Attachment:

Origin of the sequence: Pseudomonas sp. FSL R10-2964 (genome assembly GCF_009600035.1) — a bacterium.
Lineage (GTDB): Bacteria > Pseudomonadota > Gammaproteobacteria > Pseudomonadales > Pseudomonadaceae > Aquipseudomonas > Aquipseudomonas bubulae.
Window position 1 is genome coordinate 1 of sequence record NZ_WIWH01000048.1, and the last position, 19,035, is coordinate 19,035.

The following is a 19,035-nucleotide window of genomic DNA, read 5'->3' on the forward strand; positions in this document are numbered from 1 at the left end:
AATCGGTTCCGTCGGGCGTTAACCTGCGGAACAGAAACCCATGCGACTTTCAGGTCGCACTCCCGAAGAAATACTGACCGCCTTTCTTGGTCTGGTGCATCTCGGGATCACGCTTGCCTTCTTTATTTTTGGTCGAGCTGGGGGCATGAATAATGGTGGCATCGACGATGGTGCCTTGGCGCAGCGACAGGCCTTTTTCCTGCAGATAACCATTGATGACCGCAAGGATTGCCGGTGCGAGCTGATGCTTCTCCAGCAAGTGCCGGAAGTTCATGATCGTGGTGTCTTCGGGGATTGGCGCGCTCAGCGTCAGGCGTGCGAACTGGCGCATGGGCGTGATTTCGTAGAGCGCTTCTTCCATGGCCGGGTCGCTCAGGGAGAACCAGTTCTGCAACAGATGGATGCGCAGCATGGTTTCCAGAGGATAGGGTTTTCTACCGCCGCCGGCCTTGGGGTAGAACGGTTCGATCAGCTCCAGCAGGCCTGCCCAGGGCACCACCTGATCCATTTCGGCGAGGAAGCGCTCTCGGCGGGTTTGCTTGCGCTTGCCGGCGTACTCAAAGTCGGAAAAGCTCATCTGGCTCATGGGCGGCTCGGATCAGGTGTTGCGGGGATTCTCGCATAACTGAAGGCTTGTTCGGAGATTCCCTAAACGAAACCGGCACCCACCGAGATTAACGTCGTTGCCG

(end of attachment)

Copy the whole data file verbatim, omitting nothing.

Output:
Origin of the sequence: Pseudomonas sp. FSL R10-2964 (genome assembly GCF_009600035.1) — a bacterium.
Lineage (GTDB): Bacteria > Pseudomonadota > Gammaproteobacteria > Pseudomonadales > Pseudomonadaceae > Aquipseudomonas > Aquipseudomonas bubulae.
Window position 1 is genome coordinate 1 of sequence record NZ_WIWH01000048.1, and the last position, 19,035, is coordinate 19,035.

The following is a 19,035-nucleotide window of genomic DNA, read 5'->3' on the forward strand; positions in this document are numbered from 1 at the left end:
AATCGGTTCCGTCGGGCGTTAACCTGCGGAACAGAAACCCATGCGACTTTCAGGTCGCACTCCCGAAGAAATACTGACCGCCTTTCTTGGTCTGGTGCATCTCGGGATCACGCTTGCCTTCTTTATTTTTGGTCGAGCTGGGGGCATGAATAATGGTGGCATCGACGATGGTGCCTTGGCGCAGCGACAGGCCTTTTTCCTGCAGATAACCATTGATGACCGCAAGGATTGCCGGTGCGAGCTGATGCTTCTCCAGCAAGTGCCGGAAGTTCATGATCGTGGTGTCTTCGGGGATTGGCGCGCTCAGCGTCAGGCGTGCGAACTGGCGCATGGGCGTGATTTCGTAGAGCGCTTCTTCCATGGCCGGGTCGCTCAGGGAGAACCAGTTCTGCAACAGATGGATGCGCAGCATGGTTTCCAGAGGATAGGGTTTTCTACCGCCGCCGGCCTTGGGGTAGAACGGTTCGATCAGCTCCAGCAGGCCTGCCCAGGGCACCACCTGATCCATTTCGGCGAGGAAGCGCTCTCGGCGGGTTTGCTTGCGCTTGCCGGCGTACTCAAAGTCGGAAAAGCTCATCTGGCTCATGGGCGGCTCGGATCAGGTGTTGCGGGGATTCTCGCATAACTGAAGGCTTGTTCGGAGATTCCCTAAACGAAACCGGCACCCACCGAGATTAACGTCGTTGCCG